asyncio example#

From IPython≥7.0 you can use asyncio directly in Jupyter Notebooks, see also IPython 7.0, Async REPL.

If you get RuntimeError: This event loop is already running, [nest-asyncio] might help you.

Ihr könnt das Paket installieren mit

$ pipenv install nest-asyncio

You can then import it into your notebook and use it with:

import nest_asyncio


See also

Simple Hello world example#

import asyncio

async def hello():
    await asyncio.sleep(1)

await hello()

A little bit closer to a real world example#

import asyncio
import random

async def produce(queue, n):
    for x in range(1, n + 1):
        # produce an item
        print("producing {}/{}".format(x, n))
        # simulate i/o operation using sleep
        await asyncio.sleep(random.random())
        item = str(x)
        # put the item in the queue
        await queue.put(item)

    # indicate the producer is done
    await queue.put(None)

async def consume(queue):
    while True:
        # wait for an item from the producer
        item = await queue.get()
        if item is None:
            # the producer emits None to indicate that it is done

        # process the item
        print("consuming {}".format(item))
        # simulate i/o operation using sleep
        await asyncio.sleep(random.random())

loop = asyncio.get_event_loop()
queue = asyncio.Queue()
asyncio.ensure_future(produce(queue, 10), loop=loop)
producing 1/10
producing 2/10
consuming 1
producing 3/10
consuming 2
producing 4/10
consuming 3
producing 5/10
consuming 4
producing 6/10
consuming 5
producing 7/10
consuming 6
producing 8/10
consuming 7
producing 9/10
consuming 8
producing 10/10
consuming 9
consuming 10

Exception Handling#

def main():
    loop = asyncio.get_event_loop()
    # May want to catch other signals too
    signals = (signal.SIGHUP, signal.SIGTERM, signal.SIGINT)
    for s in signals:
            s, lambda s=s: asyncio.create_task(shutdown(loop, signal=s))
    queue = asyncio.Queue()

Testing with pytest#


import pytest

async def test_consume(mock_get, mock_queue, message, create_mock_coro):
    mock_get.side_effect = [message, Exception("break while loop")]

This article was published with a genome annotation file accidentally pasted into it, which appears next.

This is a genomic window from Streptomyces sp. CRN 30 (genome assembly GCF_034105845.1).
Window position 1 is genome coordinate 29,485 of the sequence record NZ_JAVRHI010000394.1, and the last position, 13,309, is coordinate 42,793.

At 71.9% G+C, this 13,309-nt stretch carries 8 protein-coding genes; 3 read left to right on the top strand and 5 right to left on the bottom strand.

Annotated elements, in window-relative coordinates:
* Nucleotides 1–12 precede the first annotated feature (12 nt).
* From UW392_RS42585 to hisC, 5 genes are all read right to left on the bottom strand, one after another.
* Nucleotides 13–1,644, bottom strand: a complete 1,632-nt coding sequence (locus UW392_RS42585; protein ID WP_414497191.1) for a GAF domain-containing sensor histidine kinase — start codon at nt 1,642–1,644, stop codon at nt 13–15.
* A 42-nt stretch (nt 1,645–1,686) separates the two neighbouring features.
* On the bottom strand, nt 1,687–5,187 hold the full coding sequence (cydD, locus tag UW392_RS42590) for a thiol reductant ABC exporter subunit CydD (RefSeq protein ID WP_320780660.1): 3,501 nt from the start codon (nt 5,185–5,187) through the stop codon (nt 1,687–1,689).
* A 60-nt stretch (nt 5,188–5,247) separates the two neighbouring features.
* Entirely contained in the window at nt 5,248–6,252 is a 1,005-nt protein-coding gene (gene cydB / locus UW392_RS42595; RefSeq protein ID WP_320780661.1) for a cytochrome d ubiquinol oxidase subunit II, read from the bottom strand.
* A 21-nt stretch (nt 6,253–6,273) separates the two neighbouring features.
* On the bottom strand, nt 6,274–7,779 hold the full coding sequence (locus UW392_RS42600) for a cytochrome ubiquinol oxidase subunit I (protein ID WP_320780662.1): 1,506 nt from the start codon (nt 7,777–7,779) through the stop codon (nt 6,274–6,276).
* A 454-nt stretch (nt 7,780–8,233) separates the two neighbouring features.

with pytest.raises(Exception, match="break while loop"):
        await consume(mock_queue)

Third-party libraries#

  • pytest-asyncio has helpfull things like fixtures for event_loop, unused_tcp_port, and unused_tcp_port_factory; and the ability to create your own asynchronous fixtures.

  • asynctest has helpful tooling, including coroutine mocks and exhaust_callbacks so we don’t have to manually await tasks.

  • aiohttp has some really nice built-in test utilities.


asyncio already has a debug mode in the standard library. You can simply activate it with the PYTHONASYNCIODEBUG environment variable or in the code with loop.set_debug(True).

Using the debug mode to identify slow async calls#

asyncio’s debug mode has a tiny built-in profiler. When debug mode is on, asyncio will log any asynchronous calls that take longer than 100 milliseconds.

Debugging in oroduction with aiodebug#

aiodebug is a tiny library for monitoring and testing asyncio programs.


from aiodebug import log_slow_callbacks

def main():
    loop = asyncio.get_event_loop()


aiologger allows non-blocking logging.

Asynchronous Widgets#

def wait_for_change(widget, value):
    future = asyncio.Future()

    def getvalue(change):
        # make the new value available
        widget.unobserve(getvalue, value)

    widget.observe(getvalue, value)
    return future
from ipywidgets import IntSlider

slider = IntSlider()

async def f():
    for i in range(10):
        print("did work %s" % i)
        x = await wait_for_change(slider, "value")
        print("async function continued with value %s" % x)


did work 0